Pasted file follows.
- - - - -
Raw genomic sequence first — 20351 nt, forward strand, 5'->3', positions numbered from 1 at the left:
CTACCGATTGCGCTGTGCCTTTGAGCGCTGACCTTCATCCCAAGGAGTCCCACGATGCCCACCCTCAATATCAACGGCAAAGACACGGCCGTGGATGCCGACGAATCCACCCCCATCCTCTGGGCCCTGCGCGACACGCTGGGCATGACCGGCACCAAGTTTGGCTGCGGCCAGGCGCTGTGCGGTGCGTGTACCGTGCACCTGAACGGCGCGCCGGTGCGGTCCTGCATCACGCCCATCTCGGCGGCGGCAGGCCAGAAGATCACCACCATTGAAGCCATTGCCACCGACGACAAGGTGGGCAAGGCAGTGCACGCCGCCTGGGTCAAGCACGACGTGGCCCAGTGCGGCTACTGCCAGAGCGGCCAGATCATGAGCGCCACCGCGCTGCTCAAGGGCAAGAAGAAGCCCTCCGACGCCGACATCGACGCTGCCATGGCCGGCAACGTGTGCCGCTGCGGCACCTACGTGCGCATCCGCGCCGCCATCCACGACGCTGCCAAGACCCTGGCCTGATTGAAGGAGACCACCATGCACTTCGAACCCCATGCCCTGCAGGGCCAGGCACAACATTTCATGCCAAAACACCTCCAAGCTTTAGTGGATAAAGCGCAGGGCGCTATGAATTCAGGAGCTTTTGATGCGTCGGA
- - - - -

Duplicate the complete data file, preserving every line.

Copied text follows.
Raw genomic sequence first — 20351 nt, forward strand, 5'->3', positions numbered from 1 at the left:
CTACCGATTGCGCTGTGCCTTTGAGCGCTGACCTTCATCCCAAGGAGTCCCACGATGCCCACCCTCAATATCAACGGCAAAGACACGGCCGTGGATGCCGACGAATCCACCCCCATCCTCTGGGCCCTGCGCGACACGCTGGGCATGACCGGCACCAAGTTTGGCTGCGGCCAGGCGCTGTGCGGTGCGTGTACCGTGCACCTGAACGGCGCGCCGGTGCGGTCCTGCATCACGCCCATCTCGGCGGCGGCAGGCCAGAAGATCACCACCATTGAAGCCATTGCCACCGACGACAAGGTGGGCAAGGCAGTGCACGCCGCCTGGGTCAAGCACGACGTGGCCCAGTGCGGCTACTGCCAGAGCGGCCAGATCATGAGCGCCACCGCGCTGCTCAAGGGCAAGAAGAAGCCCTCCGACGCCGACATCGACGCTGCCATGGCCGGCAACGTGTGCCGCTGCGGCACCTACGTGCGCATCCGCGCCGCCATCCACGACGCTGCCAAGACCCTGGCCTGATTGAAGGAGACCACCATGCACTTCGAACCCCATGCCCTGCAGGGCCAGGCACAACATTTCATGCCAAAACACCTCCAAGCTTTAGTGGATAAAGCGCAGGGCGCTATGAATTCAGGAGCTTTTGATGCGTCGGA